Student Governments Receive Board Support To Add More Student Seats
During last week’s Board of Trustees meeting for the committee on Governance and Long-Range Planning, UPUA Vice President Katie took her seat at the “Jordan” nametag, wedged between former-chair Keith Masser and committee chair Betsy Huber. After discussions on the trustee selection process and the Penn State Bylaws, Huber gave Jordan the floor.
In her second Board meeting since being elected Vice President, Jordan proposed something that student governments have been working on for a few years now: creating a fifth student government seat on the Board for consistency and increased student involvement.
Currently, the presidents of UPUA, GPSA, and CCSG hold ex-officio seats on the Board’s committees, with the UPUA president sitting on the committee on Academic Affairs and Student Life, the GPSA president sitting on the committee on Finance, Business, and Capital Planning, and the CCSG president sitting on the outreach committee. The vice presidents of UPUA and CCSG then switch off on an annual basis on who gets the fourth seat on the board, a spot on the committee on Governance and Long-Range Planning.
“It’s sort of an awkward situation when a vice president is on [a committee] one year but not the next,” Jordan said in her presentation. And she’s right — it doesn’t really make sense to have one student leader learn the responsibilities of serving on the Board one year and then a different student from a different organization handle that role the next.
“We really learn a lot from these meetings,” she added.
Though the student government president isn’t automatically slated to assume that role if they first serve as VP, it’s not uncommon, at least in UPUA. Having a president who’s already had some experience working with the Board is a huge advantage.
Jordan’s suggestion was two-fold. For one, add a fifth seat so both the UPUA and CCSG vice presidents could have permanent committee spots. Jordan also requested that the students be able to decide among themselves which committee they serve on, giving them more of an opportunity to decide where their talents and desires would be best suited.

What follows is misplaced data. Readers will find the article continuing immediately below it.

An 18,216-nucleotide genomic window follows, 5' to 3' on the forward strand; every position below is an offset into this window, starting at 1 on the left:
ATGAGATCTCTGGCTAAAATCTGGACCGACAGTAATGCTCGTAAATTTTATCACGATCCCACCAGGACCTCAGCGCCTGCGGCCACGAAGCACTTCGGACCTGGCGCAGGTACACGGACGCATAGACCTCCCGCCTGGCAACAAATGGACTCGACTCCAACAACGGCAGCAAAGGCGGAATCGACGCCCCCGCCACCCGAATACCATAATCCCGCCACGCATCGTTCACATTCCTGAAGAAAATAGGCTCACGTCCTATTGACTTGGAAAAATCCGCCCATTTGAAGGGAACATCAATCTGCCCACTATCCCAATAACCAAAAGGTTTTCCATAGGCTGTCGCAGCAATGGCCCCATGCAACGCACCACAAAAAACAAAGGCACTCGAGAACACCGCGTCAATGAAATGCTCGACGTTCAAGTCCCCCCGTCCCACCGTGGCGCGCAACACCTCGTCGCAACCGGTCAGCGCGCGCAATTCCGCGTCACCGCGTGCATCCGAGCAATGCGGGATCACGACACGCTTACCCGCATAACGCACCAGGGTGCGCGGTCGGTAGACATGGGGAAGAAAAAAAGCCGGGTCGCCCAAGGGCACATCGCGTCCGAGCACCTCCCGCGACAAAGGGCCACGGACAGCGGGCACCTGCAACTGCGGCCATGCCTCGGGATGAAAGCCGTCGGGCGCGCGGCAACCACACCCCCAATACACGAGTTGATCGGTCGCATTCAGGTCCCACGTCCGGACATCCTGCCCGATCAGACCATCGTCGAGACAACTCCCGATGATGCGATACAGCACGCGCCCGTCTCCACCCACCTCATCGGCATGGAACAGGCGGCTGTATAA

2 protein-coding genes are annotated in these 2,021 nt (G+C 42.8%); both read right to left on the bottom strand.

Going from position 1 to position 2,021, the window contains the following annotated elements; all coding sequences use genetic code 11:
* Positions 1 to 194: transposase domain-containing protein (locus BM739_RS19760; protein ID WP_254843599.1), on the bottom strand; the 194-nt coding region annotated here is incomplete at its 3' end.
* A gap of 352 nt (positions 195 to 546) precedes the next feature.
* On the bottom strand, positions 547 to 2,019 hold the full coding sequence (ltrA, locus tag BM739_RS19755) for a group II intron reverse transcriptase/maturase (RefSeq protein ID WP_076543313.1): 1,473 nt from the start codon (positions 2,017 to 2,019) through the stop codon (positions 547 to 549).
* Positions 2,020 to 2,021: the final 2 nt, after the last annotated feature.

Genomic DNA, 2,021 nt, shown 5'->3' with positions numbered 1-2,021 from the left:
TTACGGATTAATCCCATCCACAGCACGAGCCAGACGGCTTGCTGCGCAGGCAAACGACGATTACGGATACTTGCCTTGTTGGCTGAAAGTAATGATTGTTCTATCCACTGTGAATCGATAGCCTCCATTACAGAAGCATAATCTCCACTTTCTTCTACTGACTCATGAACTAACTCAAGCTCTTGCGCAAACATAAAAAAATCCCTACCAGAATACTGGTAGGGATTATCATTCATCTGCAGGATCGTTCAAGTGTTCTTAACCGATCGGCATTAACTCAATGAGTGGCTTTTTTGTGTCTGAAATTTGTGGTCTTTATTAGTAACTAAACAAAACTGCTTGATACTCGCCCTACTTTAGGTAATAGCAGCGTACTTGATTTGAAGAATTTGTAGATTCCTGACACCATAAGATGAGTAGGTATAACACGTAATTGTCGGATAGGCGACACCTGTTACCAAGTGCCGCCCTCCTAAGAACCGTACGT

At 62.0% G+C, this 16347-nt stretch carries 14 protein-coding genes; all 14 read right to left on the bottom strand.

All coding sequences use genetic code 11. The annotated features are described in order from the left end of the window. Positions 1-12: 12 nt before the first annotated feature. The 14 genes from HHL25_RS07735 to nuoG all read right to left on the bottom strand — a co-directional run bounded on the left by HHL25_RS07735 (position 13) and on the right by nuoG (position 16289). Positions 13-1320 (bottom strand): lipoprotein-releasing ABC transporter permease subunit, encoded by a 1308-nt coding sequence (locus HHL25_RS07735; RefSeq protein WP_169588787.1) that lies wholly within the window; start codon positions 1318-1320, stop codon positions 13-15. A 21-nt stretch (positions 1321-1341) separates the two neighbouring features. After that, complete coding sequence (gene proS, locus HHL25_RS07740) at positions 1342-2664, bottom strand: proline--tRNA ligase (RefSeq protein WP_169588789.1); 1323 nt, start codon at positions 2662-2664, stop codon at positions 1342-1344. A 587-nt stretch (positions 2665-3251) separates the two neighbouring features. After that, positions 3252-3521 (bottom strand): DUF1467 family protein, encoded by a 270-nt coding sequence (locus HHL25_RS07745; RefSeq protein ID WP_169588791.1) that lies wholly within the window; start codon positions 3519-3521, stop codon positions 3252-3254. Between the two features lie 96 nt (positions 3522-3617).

The Trustees were all for it.
“I don’t see a problem with having two students on any committee,” trustee Barbara Doran said as the discussion opened, before fully understanding the request.
“We’re delighted to have you,” she added.
The Trustees also suggested opening up a sixth seat for the GPSA Vice President, saying it would be “orderly and clean” to have the presidents and vice presidents for all three organizations slotted to a spot on the Board.
“I really want to make the point that this is an educational opportunity,” President Barron said.
An educational opportunity that goes both ways, as more students will get the chance to learn how the Board operates while the Board will get more student opinion which is especially helpful when they’re making decisions for and about students.
“I was glad to hear the Trustees were receptive to the idea of adding more student members to its committees after Katie’s suggestion,” said GPSA President Kevin Horne, who is also an Onward State editor. “It’s mutually beneficial: Students learn a lot participating in these meetings, and we hope the Trustees — especially those who don’t live locally or get a chance to talk to many students — learn a lot from us about the current state of the student body and the issues it faces.”
The Board would also get the chance to have a more experienced student voice if the representatives got to choose which committee they sat on. It’s not uncommon for a student government executive to serve more than one year as president, vice president, or some combination thereof, and allowing the students to decide which committee they sit on would provide further continuity from year to year.
UPUA President Terry Ford said after Friday’s meeting that the undergraduate student government has been working on the additional seat since the ninth assembly but efforts picked up when Emily McDonald and the tenth assembly added the initiative to their platform. Ford added too that UPUA received positive feedback from Masser and hopes to continue the progress with chair-elect Ira Lubert.
Though there were no action items yet, the ball is rolling in the right direction. The next Board meeting in September will come after the other student governments have the opportunity to reconvene and hopefully we’ll have more to report on the topic when the trustees meet at the Penn Stater.
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Though the Judicial Board has final say on the timing of implementing all policy changes, it is expected the changes will take effect for the 14th Assembly if approved.
Ever wondered how the Old Main clock runs? Maybe not, but you’re probably curious now.
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